Olympic medallist snowboarder Max Parrot diagnosed with Hodgkin's lymphoma
Canada's Max Parrot of Bromont, Que. flies through the air during his second run in the men's snowboard slopestyle qualification at the Phoenix Snow Park at the 2018 Winter Olympic Games in Pyeongchang, South Korea on February 10, 2018. THE CANADIAN PRESS/Jonathan Hayward
Frederic Daigle, The Canadian Press
Published Thursday, January 17, 2019 2:00PM EST
Last Updated Thursday, January 17, 2019 4:51PM EST
MONTREAL -- Olympic medallist snowboarder Max Parrot has been diagnosed with Hodgkin's lymphoma, a form of cancer.
Canada Snowboard made the announcement Thursday, saying the 24-year-old from Bromont, Que., was diagnosed Dec. 21 after undergoing a biopsy 10 days earlier. He will miss the remainder of the 2018-19 season.
The five-time X Games champion told a Montreal news conference that he'd originally asked his doctors if he could delay treatment until after the next edition of the games, which are set to begin Jan. 24.
But he quickly changed his mind after consulting with his doctors, he said.
"That will be my competition for the year," Parrot said Thursday, referring to the 12 chemotherapy sessions he will undergo over the next six months.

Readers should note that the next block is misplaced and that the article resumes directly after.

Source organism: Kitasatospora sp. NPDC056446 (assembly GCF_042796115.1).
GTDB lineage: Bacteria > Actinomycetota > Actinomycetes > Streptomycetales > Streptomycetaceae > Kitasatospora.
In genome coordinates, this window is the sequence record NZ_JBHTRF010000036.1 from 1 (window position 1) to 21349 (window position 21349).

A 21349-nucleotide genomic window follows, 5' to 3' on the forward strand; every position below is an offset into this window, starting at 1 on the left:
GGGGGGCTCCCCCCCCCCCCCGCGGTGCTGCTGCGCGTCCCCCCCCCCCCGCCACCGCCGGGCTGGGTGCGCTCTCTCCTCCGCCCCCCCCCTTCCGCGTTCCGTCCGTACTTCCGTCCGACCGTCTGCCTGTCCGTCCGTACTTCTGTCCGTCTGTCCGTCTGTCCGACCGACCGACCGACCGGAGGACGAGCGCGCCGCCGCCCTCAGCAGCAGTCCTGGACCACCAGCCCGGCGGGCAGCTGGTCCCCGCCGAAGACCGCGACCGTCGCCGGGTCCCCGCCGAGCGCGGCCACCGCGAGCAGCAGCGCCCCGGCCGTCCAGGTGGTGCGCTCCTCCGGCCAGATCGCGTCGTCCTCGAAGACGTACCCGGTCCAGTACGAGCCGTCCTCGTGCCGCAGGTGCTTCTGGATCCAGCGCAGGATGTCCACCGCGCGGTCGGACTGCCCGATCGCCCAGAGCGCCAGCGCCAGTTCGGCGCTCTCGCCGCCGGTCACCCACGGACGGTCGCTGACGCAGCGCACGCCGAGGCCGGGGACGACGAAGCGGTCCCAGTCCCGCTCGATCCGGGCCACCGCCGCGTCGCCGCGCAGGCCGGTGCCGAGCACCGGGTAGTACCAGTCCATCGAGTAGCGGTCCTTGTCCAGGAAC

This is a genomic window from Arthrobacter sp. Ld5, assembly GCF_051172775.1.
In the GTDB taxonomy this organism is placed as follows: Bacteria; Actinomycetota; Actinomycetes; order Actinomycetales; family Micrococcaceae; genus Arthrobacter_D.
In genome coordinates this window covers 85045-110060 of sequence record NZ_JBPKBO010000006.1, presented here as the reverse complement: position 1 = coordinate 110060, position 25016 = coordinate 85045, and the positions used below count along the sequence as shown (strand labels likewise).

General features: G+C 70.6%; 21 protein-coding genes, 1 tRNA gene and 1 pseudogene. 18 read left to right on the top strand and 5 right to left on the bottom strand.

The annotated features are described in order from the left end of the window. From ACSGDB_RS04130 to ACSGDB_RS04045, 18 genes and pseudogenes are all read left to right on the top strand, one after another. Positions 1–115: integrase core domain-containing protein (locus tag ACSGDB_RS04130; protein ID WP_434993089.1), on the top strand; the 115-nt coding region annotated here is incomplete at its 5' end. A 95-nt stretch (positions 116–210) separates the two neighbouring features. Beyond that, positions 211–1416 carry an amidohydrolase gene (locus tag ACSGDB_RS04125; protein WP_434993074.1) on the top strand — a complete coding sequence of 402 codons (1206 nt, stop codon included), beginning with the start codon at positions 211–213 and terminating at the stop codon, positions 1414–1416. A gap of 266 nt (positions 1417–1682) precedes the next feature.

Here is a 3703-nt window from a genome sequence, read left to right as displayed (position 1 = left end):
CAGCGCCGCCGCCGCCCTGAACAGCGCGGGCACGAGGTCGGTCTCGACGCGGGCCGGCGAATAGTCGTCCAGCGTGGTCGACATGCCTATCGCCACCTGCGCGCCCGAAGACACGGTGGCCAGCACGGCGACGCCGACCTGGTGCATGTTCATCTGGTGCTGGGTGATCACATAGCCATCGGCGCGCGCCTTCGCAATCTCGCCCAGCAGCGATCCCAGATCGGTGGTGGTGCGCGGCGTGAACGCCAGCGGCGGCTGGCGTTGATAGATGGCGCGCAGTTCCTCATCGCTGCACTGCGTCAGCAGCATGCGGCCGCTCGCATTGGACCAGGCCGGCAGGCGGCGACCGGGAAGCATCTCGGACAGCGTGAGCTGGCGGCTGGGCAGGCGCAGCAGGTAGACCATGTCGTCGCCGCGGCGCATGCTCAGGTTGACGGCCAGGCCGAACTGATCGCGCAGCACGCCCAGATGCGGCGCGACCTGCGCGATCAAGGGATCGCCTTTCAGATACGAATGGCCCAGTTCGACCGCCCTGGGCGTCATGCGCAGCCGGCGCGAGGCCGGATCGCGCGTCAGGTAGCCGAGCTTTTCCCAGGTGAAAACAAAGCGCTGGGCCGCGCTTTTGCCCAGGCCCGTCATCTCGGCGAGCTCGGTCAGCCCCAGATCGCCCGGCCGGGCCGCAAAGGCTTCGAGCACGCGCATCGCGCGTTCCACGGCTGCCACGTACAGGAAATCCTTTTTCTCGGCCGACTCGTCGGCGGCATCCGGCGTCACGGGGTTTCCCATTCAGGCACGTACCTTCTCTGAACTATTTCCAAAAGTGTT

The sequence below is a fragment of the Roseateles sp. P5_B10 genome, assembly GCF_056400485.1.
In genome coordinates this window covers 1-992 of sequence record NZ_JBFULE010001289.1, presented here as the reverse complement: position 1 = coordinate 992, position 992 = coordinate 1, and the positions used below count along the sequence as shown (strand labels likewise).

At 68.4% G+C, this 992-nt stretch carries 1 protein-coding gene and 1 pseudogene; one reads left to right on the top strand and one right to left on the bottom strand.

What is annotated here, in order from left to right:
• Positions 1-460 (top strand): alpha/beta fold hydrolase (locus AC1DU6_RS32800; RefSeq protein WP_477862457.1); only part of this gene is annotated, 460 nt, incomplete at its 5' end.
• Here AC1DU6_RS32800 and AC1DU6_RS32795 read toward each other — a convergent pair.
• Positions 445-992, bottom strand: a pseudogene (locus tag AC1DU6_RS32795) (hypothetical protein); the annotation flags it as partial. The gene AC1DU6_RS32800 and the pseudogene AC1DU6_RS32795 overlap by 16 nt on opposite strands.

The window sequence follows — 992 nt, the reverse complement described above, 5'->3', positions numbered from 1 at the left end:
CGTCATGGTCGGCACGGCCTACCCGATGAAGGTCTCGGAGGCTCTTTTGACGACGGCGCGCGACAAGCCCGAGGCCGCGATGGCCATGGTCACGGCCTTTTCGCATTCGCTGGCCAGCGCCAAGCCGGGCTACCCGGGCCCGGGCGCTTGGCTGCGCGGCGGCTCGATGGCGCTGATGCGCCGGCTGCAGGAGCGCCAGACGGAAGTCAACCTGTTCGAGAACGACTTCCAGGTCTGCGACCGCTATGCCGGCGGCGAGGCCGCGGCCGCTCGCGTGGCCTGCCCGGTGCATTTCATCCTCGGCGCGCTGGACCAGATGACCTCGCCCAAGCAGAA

Parrot said he first began experiencing itchiness around the neck area in September, and consulted his doctors in November as soon as a bump formed.
"It has not been easy news to digest, both for my family and for myself," he said of the diagnosis he received just before Christmas.
"But after a few weeks, I feel comfortable talking to you about it ... I will remain as positive as possible in the coming months. Theoretically, if all goes well, I should finish chemo in June," he said.
"But it's scary, I won't hide it from you."
The slopestyle silver medallist at the 2018 Pyeongchang Winter Games appeared calm as he appeared at the news conference alongside partner Alysson Gendron-Gallant and sports psychologist Jean-Francois Menard.
Parrot, who had his first chemotherapy session last Thursday, said he was feeling confident, noting that the disease was caught early and has a high rate of recovery.
"The morale is good and I'm going one day at a time," he said. "I spent a good holiday surrounded by family. I wanted that."
Each year in Canada, approximately 900 people are diagnosed with Hodgkin's lymphoma.
It is a cancer of part of a person's immune system and is most often seen in people aged 20 to 40.
Former Pittsburgh Penguins star Mario Lemieux was diagnosed with the disease in 1993 and returned to play later that season.